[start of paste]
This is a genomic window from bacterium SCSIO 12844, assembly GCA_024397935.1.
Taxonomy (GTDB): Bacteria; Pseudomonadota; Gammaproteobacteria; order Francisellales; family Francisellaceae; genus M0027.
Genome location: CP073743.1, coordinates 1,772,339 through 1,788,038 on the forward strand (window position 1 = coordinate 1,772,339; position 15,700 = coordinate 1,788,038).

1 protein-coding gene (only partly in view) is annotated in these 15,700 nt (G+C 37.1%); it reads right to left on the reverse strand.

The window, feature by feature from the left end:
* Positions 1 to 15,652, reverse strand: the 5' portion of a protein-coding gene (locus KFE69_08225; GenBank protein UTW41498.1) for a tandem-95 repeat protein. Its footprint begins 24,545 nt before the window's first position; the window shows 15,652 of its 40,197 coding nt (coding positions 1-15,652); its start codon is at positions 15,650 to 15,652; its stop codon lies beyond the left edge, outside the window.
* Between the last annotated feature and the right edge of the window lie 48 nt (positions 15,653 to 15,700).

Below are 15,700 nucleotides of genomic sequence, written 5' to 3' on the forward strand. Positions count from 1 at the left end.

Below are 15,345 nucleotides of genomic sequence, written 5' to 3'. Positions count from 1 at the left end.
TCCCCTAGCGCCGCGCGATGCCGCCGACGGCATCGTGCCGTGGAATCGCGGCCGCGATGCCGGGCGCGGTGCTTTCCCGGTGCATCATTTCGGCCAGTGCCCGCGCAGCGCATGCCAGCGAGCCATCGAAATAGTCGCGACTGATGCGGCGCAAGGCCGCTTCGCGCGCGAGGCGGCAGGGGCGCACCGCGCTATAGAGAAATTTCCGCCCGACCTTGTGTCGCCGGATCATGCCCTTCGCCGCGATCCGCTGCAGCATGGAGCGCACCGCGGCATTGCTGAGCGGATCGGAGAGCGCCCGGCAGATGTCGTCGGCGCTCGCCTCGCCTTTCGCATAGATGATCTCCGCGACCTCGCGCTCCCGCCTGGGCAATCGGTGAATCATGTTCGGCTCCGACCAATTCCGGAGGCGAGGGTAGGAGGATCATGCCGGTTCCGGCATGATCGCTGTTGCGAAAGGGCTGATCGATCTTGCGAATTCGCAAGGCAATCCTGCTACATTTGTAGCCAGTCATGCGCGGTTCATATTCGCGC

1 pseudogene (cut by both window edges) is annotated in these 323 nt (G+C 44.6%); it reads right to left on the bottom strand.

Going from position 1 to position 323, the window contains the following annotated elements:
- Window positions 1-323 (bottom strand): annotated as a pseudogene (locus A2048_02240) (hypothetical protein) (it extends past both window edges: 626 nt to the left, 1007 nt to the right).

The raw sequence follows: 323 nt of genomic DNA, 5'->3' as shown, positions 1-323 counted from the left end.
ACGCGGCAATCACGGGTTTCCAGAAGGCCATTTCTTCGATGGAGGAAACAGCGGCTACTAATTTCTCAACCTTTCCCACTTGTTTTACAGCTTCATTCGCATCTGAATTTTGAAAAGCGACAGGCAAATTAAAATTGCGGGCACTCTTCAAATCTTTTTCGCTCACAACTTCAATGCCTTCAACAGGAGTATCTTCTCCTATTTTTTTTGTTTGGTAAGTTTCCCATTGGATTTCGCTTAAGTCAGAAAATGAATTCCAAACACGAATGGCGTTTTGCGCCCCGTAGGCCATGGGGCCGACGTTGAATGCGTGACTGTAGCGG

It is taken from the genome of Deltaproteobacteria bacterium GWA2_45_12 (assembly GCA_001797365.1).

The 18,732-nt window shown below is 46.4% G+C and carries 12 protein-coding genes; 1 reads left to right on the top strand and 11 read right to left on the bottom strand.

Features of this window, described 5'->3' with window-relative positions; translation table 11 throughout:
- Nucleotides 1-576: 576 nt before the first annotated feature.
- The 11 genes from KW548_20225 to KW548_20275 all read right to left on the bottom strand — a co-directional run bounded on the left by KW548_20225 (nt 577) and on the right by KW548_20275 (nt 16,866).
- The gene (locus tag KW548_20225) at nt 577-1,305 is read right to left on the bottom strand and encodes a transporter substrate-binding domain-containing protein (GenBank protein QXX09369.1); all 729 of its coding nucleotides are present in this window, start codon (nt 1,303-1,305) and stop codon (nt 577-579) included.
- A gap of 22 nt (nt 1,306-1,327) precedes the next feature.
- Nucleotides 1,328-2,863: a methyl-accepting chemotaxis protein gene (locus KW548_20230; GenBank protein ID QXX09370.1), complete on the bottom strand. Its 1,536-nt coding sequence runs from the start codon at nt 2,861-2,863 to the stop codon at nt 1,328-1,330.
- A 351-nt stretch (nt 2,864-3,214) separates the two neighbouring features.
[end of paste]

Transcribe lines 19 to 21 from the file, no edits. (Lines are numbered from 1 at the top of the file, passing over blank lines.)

- Nucleotides 1-576: 576 nt before the first annotated feature.
- The 11 genes from KW548_20225 to KW548_20275 all read right to left on the bottom strand — a co-directional run bounded on the left by KW548_20225 (nt 577) and on the right by KW548_20275 (nt 16,866).
- The gene (locus tag KW548_20225) at nt 577-1,305 is read right to left on the bottom strand and encodes a transporter substrate-binding domain-containing protein (GenBank protein QXX09369.1); all 729 of its coding nucleotides are present in this window, start codon (nt 1,303-1,305) and stop codon (nt 577-579) included.